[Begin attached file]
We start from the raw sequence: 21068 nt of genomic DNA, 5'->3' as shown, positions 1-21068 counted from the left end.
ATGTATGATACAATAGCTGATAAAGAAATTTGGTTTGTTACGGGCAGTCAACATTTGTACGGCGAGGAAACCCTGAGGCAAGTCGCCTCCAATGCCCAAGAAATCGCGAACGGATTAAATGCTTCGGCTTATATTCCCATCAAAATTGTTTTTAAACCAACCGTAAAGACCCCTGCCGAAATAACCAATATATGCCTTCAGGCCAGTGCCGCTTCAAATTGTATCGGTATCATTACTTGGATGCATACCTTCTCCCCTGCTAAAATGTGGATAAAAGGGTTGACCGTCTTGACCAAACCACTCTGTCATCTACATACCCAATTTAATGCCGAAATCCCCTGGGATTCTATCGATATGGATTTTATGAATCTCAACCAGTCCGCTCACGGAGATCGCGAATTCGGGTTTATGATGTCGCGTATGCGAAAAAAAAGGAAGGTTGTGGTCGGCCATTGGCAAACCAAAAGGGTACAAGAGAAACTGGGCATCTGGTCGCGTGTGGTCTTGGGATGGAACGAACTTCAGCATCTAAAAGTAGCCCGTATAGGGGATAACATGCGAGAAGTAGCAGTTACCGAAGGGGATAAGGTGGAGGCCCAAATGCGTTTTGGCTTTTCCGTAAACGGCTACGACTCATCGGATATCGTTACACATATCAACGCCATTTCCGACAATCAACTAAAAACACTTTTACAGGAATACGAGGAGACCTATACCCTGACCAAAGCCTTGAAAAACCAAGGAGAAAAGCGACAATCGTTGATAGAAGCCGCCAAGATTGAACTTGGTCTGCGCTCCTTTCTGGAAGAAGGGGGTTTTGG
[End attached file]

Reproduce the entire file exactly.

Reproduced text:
We start from the raw sequence: 21068 nt of genomic DNA, 5'->3' as shown, positions 1-21068 counted from the left end.
ATGTATGATACAATAGCTGATAAAGAAATTTGGTTTGTTACGGGCAGTCAACATTTGTACGGCGAGGAAACCCTGAGGCAAGTCGCCTCCAATGCCCAAGAAATCGCGAACGGATTAAATGCTTCGGCTTATATTCCCATCAAAATTGTTTTTAAACCAACCGTAAAGACCCCTGCCGAAATAACCAATATATGCCTTCAGGCCAGTGCCGCTTCAAATTGTATCGGTATCATTACTTGGATGCATACCTTCTCCCCTGCTAAAATGTGGATAAAAGGGTTGACCGTCTTGACCAAACCACTCTGTCATCTACATACCCAATTTAATGCCGAAATCCCCTGGGATTCTATCGATATGGATTTTATGAATCTCAACCAGTCCGCTCACGGAGATCGCGAATTCGGGTTTATGATGTCGCGTATGCGAAAAAAAAGGAAGGTTGTGGTCGGCCATTGGCAAACCAAAAGGGTACAAGAGAAACTGGGCATCTGGTCGCGTGTGGTCTTGGGATGGAACGAACTTCAGCATCTAAAAGTAGCCCGTATAGGGGATAACATGCGAGAAGTAGCAGTTACCGAAGGGGATAAGGTGGAGGCCCAAATGCGTTTTGGCTTTTCCGTAAACGGCTACGACTCATCGGATATCGTTACACATATCAACGCCATTTCCGACAATCAACTAAAAACACTTTTACAGGAATACGAGGAGACCTATACCCTGACCAAAGCCTTGAAAAACCAAGGAGAAAAGCGACAATCGTTGATAGAAGCCGCCAAGATTGAACTTGGTCTGCGCTCCTTTCTGGAAGAAGGGGGTTTTGG